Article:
You've got to admit that Senator Mitch McConnell has found a clever way to dress up his support for the campaign finance status quo: He's been trying to wrap himself in the First Amendment.
On the last day of debate on the campaign finance bill that he fought for years, McConnell said that "the government is telling people how, when, and how much speech they are allowed," that the bill provided for "a wholesale regulation of every action of every American anytime there is a federal election," and that it "seeks nothing less than a fundamental reworking of the American political system." He further commented that the legislation "treads on the associational rights of groups it hampers the ability of national and state parties to support state and local candidates and federalizes our every action and conversation."
Strong stuff, that. But whose free speech is McConnell really concerned about? Does he expect us to believe he is a First Amendment zealot? Or is this talk of defending free speech just a convenient smokescreen for defending a system of privately financed elections that favors special interests friendly to Republicans?
McConnell has not distinguished himself with his past votes on First Amendment matters. In fact, a spokesman for the American Civil Liberties Union (ACLU) said McConnell has rarely voted with the organization on any other issue. And in some cases where he has supported its position (for example, on a bill to reduce the tax deductibility on advertising for tobacco products from 100 percent to 80 percent), his motivations have not always been clear.
In this Congress, McConnell voted in favor of antiterrorism legislation that, according to the ACLU, will give enormous, unwarranted power to the executive branch and go unchecked by meaningful judicial review. In fact, of the four recorded votes taken in this Congress on issues of key importance to the ACLU, he voted only once -- on the campaign finance bill -- with the organization.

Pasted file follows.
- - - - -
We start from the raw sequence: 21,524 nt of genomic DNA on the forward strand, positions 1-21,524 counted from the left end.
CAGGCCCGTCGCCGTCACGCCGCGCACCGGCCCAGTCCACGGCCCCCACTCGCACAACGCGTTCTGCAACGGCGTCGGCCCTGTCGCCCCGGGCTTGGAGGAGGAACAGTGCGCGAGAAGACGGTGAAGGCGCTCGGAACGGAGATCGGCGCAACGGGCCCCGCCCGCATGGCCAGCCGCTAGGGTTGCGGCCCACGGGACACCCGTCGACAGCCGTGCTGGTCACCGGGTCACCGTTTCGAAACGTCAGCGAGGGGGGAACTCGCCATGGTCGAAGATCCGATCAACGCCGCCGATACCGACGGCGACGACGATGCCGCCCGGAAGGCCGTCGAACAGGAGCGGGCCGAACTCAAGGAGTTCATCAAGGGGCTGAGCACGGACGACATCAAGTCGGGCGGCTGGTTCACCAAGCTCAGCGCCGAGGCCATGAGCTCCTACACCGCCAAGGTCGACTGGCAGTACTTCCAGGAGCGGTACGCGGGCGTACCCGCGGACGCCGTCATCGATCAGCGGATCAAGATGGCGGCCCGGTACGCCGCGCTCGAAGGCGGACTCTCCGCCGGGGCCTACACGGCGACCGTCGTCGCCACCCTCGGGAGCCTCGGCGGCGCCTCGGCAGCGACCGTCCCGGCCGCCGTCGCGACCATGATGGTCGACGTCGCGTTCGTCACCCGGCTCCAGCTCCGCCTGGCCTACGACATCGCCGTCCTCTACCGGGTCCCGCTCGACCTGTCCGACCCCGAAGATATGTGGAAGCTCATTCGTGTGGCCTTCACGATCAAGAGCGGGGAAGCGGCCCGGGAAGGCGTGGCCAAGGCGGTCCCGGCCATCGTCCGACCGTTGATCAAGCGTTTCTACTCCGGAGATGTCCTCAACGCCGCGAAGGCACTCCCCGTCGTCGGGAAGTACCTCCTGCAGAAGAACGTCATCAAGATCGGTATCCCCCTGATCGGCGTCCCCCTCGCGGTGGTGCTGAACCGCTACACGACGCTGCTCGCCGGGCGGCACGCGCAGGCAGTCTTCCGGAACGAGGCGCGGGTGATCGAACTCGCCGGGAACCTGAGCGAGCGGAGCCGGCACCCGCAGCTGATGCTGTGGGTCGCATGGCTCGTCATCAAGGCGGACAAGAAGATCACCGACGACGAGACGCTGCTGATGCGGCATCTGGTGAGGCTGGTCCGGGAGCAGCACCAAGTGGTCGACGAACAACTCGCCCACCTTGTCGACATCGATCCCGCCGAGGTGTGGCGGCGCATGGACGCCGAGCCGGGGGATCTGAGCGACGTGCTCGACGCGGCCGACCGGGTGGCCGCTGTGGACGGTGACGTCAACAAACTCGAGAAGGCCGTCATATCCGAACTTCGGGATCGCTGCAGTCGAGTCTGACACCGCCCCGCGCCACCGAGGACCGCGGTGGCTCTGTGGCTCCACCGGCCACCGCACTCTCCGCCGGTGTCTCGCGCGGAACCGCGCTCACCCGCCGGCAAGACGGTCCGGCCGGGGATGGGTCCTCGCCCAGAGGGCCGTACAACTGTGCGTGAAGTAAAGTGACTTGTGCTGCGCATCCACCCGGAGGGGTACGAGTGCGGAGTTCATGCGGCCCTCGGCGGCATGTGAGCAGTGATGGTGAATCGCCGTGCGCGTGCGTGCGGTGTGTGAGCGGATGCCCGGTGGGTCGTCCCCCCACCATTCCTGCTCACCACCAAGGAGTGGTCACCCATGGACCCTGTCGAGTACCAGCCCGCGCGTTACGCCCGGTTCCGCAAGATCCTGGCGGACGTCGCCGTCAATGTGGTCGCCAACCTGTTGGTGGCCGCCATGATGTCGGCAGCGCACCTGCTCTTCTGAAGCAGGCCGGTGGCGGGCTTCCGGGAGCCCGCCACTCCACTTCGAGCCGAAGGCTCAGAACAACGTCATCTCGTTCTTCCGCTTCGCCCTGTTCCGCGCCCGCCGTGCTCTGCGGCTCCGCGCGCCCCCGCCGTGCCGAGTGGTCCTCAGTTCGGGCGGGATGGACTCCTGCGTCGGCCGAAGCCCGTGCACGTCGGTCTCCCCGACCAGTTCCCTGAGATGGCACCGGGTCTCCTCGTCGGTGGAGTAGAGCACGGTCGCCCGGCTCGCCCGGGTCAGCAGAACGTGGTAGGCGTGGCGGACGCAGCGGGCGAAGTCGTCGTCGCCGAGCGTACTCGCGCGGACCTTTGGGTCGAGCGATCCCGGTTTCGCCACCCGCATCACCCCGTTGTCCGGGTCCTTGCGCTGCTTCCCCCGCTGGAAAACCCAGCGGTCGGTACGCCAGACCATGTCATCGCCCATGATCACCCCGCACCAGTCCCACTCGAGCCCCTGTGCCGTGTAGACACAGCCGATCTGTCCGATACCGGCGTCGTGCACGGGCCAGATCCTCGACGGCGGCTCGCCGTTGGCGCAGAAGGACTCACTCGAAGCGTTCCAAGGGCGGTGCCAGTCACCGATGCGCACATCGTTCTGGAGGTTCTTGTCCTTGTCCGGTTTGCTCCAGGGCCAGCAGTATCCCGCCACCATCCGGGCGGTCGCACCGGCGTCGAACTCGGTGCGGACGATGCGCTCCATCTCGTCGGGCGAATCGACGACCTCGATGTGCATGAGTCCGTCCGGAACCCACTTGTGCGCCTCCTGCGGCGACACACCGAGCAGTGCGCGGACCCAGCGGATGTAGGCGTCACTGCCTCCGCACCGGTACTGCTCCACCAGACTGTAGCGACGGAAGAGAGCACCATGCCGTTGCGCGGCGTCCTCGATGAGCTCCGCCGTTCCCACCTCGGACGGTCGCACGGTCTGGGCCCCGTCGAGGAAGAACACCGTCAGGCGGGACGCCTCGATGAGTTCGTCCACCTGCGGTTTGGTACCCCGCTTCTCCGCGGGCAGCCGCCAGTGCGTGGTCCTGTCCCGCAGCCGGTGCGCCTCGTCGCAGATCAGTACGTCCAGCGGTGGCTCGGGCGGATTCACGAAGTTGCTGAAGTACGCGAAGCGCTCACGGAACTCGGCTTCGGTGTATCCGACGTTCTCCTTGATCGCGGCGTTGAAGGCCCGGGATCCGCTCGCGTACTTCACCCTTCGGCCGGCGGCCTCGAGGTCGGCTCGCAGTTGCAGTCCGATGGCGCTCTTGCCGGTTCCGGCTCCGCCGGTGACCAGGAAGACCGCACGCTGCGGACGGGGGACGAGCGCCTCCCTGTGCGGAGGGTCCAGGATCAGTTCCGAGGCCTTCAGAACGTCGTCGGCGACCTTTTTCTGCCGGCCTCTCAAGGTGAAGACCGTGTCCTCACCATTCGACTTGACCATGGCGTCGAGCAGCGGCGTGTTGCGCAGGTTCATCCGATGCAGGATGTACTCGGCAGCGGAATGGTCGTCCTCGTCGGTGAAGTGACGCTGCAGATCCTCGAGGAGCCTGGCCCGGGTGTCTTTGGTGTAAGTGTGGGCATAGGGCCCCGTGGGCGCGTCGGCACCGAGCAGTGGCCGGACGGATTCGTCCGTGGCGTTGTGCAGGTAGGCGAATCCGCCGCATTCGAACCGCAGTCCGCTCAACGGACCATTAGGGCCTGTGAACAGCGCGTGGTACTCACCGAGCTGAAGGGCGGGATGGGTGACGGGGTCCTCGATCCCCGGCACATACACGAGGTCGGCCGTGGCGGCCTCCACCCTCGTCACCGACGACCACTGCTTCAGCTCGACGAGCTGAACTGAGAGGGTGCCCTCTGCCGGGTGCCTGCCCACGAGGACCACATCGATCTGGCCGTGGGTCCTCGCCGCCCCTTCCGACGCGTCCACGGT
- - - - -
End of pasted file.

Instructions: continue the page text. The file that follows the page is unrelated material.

McConnell supported the Communications Decency Act of 1995 (the so-called Exon Amendment), which would have banned "obscenity" on the Internet but was overturned by the Supreme Court as an unacceptable assault on free speech. In the same year, he voted to impose new restrictions on the advocacy activities of federal grantees, including substantial restrictions on their use of private funds for lobbying activities. McConnell even strode out to the Senate floor to praise the restrictions as "outstanding" and "very useful." For-profit government contractors like weapons manufacturers and insurance companies were exempted from these restrictions. But groups like the Girl Scouts, Mothers Against Drunk Driving, and the American Lung Association would have found themselves facing meddlesome new regulations.
McConnell's past is even worse. In 1993, he voted with Jesse Helms to abolish the National Endowment for the Arts for having funded controversial artists. He voted to expand wiretapping, even though the interception of innocent conversations in federal wiretaps is already at record levels. And in the wake of the Oklahoma City bombing, he -- along with most Democrats and Republicans -- voted for the Clinton administration's counterterrorism bill, which, among other things, allows the prosecution of Americans who raise money for humanitarian organizations deemed to have links to groups designated "terrorist" by the government.
Only on the so-called flag desecration issue has McConnell shown that his support for free speech extends beyond the political speeches of wealthy campaign contributors. Over the last decade, he has consistently voted to protect the First Amendment and against legislation to ban flag desecration. The ACLU, however, noted that in 1989, he took the opposite position on two separate votes.
It's hard to avoid the conclusion that McConnell mostly cares about free speech when it's the speech of wealthy special interests who finance campaigns (especially his). If he was really interested in campaign reform that promotes political speech, he would support steps to ensure that more people can speak and have their concerns heard. And because most lawmakers today are dependent on and responsive to the tiny number of Americans who can afford to give big political contributions, that means making it possible to run for office without being beholden to private campaign funders in the first place.